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Giants beat Bengals 26-23 in OT on Carney FG
By TOM CANAVAN, AP Sports Writer
Sep 21, 2008 - 6:40:05 PM

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New York Giants wide receiver Amani Toomer catches a pass for a 31-yard gain during overtime of an NFL football game against the Cincinnati Bengals on Sunday, Sept. 21, 2008, at Giants Stadium in East Rutherford, N.J. The Giants beat the Bengals 26-23.(AP)

EAST RUTHERFORD, N.J. - The New York Giants are off to their best start since 2000, thanks in large part to a little tiptoeing in overtime by Amani Toomer and the sure leg of 44-year-old John Carney.

Carney kicked a 22-yard field goal with 8:39 left in the extra session after Toomer danced the sideline on a 31-yard reception, and the Super Bowl champions overcame a strong effort by the winless Cincinnati Bengals for a 26-23 victory on Sunday.

“My message today was … it ended up being really the power of the will,” coach Tom Coughlin said. “It wasn’t our best game, by any means, but we hung in there, we kept battling and scrapping, and in what was not our best game, we found a way to win against a good football team.”

The play that set up Carney’s fourth field goal was the long pass from Eli Manning to Toomer down the left sideline on a third-and-10 from the Bengals 38.

It was difficult to tell whether Toomer got both feet in bounds. The Giants hustled to the line of scrimmage and handed the ball to Derrick Ward for a 3-yard run to the Bengals 4, precluding a video review.

“I couldn’t tell,” Toomer said when asked if he was in bounds. “I just got as many feet down as I could.”

Toomer is one of the best in the league at getting both feet down, said Manning, who hit 26 of 43 passes for 289 yards.

Coughlin said that the umpire moved off the ball so the Giants knew that the replay official had allowed the play to stand.

The Bengals wanted referee Jeff Triplette to review the play. He could not do it in overtime unless asked by the replay official.

“I don’t know if that was a completion or not,” said Bengals receiver T.J. Houshmandzadeh, who had 12 catches for 146 yards and a touchdown. “But yeah, man, you have to review that. It’s too close. I don’t know. I was on the side. I thought it was an incompletion, obviously. But yeah, it was close.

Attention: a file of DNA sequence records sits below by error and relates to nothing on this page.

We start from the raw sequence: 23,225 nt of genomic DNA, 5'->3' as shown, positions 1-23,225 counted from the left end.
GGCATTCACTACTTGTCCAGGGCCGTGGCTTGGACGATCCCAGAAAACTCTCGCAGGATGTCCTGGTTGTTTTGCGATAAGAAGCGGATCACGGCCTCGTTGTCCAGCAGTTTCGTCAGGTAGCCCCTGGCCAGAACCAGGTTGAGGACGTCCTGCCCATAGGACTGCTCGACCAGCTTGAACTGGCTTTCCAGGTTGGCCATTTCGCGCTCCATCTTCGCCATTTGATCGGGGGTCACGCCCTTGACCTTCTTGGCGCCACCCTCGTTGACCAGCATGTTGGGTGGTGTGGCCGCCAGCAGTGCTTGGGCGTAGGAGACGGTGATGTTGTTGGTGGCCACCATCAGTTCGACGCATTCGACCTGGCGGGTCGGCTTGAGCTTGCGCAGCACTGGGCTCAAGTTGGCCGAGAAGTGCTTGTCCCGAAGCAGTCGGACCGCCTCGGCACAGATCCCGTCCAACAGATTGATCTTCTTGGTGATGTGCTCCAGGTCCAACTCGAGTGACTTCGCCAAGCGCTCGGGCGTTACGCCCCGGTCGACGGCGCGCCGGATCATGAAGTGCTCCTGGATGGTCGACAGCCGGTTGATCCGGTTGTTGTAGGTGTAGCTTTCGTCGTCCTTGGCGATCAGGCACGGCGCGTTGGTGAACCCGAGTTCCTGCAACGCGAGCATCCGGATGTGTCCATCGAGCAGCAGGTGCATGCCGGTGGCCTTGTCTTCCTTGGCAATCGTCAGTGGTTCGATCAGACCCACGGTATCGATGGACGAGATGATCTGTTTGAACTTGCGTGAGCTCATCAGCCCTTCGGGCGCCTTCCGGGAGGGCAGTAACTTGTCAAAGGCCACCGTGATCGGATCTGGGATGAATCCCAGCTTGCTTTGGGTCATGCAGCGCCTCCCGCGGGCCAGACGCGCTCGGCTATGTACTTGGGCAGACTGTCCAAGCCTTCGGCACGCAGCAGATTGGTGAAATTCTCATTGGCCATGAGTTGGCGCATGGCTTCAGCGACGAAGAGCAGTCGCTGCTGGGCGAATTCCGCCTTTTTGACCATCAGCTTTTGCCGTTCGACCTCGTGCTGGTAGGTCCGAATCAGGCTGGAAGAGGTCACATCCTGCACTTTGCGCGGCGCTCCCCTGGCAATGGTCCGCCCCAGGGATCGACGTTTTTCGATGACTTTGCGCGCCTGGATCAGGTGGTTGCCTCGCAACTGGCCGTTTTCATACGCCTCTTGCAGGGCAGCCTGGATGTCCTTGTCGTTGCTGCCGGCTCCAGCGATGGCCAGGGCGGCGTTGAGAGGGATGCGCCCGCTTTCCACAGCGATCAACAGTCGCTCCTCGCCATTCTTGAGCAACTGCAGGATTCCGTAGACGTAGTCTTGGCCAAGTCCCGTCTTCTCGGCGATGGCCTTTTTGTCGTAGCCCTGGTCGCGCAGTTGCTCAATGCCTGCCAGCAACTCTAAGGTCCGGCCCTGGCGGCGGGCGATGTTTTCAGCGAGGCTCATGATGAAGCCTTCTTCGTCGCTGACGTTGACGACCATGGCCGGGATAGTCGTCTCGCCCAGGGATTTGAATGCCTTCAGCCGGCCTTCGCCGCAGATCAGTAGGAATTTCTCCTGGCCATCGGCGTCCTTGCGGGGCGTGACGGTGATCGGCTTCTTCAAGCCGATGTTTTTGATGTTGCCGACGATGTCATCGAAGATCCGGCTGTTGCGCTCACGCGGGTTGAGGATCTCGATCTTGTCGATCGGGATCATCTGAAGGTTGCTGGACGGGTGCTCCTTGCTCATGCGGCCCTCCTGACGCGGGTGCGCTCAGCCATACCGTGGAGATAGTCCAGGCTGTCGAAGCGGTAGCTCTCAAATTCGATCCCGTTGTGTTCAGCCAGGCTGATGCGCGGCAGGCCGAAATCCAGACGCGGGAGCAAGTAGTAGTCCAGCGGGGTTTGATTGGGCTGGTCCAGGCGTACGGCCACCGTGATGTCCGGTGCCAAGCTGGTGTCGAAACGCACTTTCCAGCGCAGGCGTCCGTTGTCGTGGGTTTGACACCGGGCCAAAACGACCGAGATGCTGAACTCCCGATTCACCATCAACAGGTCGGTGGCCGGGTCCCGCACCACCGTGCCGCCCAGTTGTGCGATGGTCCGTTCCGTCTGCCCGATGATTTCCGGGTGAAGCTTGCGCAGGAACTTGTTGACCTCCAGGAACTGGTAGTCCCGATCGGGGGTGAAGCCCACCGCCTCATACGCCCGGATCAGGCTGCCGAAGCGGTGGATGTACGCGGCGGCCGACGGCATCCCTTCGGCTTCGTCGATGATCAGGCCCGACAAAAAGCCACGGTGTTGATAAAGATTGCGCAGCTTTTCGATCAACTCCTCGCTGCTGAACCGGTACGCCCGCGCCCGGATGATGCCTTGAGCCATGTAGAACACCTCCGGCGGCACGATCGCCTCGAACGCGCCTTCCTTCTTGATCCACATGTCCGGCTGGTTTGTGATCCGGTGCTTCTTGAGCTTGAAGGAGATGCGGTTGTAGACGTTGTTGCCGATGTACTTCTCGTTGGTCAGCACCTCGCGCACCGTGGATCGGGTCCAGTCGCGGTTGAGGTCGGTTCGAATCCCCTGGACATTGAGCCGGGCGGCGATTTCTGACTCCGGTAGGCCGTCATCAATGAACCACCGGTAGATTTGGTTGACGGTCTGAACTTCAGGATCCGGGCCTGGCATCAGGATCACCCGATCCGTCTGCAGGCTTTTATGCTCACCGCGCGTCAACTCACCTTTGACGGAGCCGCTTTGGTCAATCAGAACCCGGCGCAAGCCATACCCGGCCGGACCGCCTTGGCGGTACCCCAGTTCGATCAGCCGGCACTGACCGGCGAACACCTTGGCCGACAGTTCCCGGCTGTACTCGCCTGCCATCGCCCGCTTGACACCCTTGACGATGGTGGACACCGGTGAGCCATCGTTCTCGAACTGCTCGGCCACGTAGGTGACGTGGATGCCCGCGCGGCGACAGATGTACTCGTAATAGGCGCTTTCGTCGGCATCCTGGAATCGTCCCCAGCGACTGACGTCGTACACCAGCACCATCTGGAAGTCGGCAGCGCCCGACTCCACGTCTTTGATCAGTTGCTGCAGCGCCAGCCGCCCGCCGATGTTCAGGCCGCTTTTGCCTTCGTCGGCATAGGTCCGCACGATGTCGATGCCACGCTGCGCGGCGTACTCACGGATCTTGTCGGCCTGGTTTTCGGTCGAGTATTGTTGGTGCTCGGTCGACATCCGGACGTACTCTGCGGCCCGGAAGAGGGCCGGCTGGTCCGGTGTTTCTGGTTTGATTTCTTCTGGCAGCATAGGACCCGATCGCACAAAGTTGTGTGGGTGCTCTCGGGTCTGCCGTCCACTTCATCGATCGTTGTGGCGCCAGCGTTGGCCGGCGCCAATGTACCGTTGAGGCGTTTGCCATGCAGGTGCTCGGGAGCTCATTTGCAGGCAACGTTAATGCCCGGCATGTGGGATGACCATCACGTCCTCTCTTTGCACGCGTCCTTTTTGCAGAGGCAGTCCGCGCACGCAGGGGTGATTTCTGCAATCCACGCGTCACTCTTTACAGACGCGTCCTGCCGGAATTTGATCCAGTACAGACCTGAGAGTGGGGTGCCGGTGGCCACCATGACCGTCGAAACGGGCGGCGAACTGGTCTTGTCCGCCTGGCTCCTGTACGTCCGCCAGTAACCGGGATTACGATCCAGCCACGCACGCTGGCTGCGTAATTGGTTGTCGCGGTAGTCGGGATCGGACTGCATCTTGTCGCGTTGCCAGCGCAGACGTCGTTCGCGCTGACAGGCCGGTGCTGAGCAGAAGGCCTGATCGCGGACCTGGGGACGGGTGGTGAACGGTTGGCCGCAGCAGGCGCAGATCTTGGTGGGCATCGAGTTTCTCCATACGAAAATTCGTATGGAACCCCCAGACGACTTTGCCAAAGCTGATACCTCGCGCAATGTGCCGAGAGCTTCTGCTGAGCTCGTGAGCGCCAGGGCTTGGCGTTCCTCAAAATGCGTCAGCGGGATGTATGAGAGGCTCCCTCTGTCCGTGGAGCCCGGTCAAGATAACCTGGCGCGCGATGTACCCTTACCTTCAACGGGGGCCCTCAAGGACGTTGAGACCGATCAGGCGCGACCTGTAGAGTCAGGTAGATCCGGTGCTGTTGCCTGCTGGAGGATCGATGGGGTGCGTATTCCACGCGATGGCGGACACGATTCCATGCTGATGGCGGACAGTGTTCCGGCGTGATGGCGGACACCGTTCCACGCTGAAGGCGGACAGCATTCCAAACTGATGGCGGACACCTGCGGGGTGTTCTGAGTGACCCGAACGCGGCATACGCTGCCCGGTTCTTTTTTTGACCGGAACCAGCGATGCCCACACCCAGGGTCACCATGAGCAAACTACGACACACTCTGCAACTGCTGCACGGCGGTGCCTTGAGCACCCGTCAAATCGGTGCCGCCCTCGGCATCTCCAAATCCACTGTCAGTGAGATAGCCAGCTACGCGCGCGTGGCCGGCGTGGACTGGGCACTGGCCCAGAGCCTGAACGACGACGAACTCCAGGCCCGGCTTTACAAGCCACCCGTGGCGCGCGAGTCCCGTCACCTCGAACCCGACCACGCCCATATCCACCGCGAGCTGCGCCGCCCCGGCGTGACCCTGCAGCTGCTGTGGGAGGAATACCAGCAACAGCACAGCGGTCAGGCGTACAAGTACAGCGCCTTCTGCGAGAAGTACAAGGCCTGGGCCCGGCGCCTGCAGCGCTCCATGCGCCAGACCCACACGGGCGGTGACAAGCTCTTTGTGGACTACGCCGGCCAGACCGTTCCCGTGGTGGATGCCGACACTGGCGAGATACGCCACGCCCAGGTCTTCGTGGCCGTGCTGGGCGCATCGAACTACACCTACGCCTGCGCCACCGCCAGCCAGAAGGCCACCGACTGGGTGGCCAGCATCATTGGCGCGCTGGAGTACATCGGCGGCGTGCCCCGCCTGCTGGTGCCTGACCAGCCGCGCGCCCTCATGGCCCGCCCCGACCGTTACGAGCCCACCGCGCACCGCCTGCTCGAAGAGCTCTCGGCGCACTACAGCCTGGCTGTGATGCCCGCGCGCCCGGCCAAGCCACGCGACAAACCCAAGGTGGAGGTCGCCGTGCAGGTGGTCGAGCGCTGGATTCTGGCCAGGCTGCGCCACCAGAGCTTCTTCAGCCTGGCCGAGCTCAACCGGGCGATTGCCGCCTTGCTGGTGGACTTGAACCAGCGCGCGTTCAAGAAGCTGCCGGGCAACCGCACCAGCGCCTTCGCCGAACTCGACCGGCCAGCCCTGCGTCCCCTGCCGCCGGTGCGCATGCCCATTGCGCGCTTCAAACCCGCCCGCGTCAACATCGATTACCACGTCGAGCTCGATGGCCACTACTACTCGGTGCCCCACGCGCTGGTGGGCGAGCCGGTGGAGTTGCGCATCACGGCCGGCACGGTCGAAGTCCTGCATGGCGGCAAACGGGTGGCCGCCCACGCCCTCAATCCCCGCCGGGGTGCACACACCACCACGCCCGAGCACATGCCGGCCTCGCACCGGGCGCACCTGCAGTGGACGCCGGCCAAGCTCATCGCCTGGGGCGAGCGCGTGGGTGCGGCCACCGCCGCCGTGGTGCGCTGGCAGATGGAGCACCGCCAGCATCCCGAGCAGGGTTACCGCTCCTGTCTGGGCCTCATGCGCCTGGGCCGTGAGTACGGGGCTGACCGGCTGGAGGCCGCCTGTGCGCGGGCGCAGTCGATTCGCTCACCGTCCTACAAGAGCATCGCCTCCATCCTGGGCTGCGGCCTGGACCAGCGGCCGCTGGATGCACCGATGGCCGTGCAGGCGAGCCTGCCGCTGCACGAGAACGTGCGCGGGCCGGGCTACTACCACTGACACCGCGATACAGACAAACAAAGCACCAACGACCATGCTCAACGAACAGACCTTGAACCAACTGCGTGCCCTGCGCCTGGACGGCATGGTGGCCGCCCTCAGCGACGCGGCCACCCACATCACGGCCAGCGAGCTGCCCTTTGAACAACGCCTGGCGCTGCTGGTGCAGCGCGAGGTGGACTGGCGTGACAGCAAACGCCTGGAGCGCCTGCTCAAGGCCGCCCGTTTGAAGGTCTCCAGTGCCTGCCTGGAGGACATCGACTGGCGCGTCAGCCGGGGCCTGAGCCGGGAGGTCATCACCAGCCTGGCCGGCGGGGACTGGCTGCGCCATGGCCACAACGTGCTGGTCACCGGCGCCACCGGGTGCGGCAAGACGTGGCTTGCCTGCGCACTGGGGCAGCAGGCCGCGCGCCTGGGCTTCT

“I thought they would review it; they didn’t. It was a catch. They won.”

NFL spokesman Greg Aiello said the replay official looked at the play and ruled it legal. Aiello said the official would have prevented the ball from being snapped if he had any doubts.

Carney, who was signed before the season to fill in for the injured Lawrence Tynes, has hit all nine of his field goal attempts this season.

“I realize at this point in my career and this opportunity, I am a relief pitcher and when my job is done I will go back to the bullpen and hope for another opportunity somewhere around the league,” Carney said.

Brandon Jacobs scored on 1-yard run and Manning threw a 4-yard touchdown pass to Kevin Boss to seemingly give New York a 23-20 victory with 1:50 to play.

But the Bengals (0-3) drove 71 yards and got a 21-yard field goal from Shayne Graham on the final play of regulation.

There were three scores in the final 4:39. A 17-yard pass from Carson Palmer to Houshmandzadeh gave Cincinnati a 20-16 advantage. Then the Giants went 68 yards in nine plays to retake the lead.

But Palmer drove the Bengals again, hitting Houshmandzadeh on passes of 20, 8, 16 and 9 yards to set up Graham’s tying field goal.

Cincinnati Bengals quarterback Carson Palmer, right, is sacked by New York Giants defensive tackle Fred Robbins during the third quarter of an NFL football game, Sunday, Sept. 21, 2008 at Giants Stadium in East Rutherford, N.J. The Giants won 26-23 in overtime.(AP)

Graham also kicked field goals of 22 and 30 yards for the Bengals, who are 0-3 for the first time since 2003, coach Marvin Lewis’ first season. Chris Perry, who rushed for 74 yards on 20 carries, also scored on a 25-yard run.

“It’s definitely a tough situation, a situation we never envisioned ourselves being in,” said quarterback Carson Palmer, who was 27-of-39 for 286 yards. “We got to keep coming together as a team. It may sound crazy but we have improved, but not enough.”

Until the overtime, the Bengals appeared ready to borrow a page from the Giants’ path to the Super Bowl last season. After an 0-2 start, the Giants went on the road and beat Washington to turn around their season. New York ended that game with a goal-line stand.

The Bengals, who scored a total of 17 points in losing to Baltimore and Tennessee, took a 13-10 halftime lead by scoring on their final three possessions of the half.

Graham sandwiched field goals of 22 and 30 yards around a 25-yard touchdown run by Perry. The key to the success was Palmer’s ability to hit quick swing passes, crossing patterns and flanker screens against an all-out pass rush that sacked him four times in the first half—and six times overall.

New York, which squandered early field position, answered Cincinnati’s first two scores with Jacobs’ short TD and Carney’s 24-yard field goal.

Carney tied the game at 13 in the third quarter with a 46-yard field goal, and he put New York ahead 16-13 with a 26-yarder.

NOTES:@ The Giants had given up only 20 points in their first two games. … Giants DT Fred Robbins had two sacks for the second straight week. … Former Giant Dhani Jones led the Bengals with 12 tackles. LB Antonio Pierce had 13 for New York. … Chad Ocho Cinco had three catches for 29 yards, with 15 coming on a short flea flicker. Ward had 80 yards rushing on nine carries.

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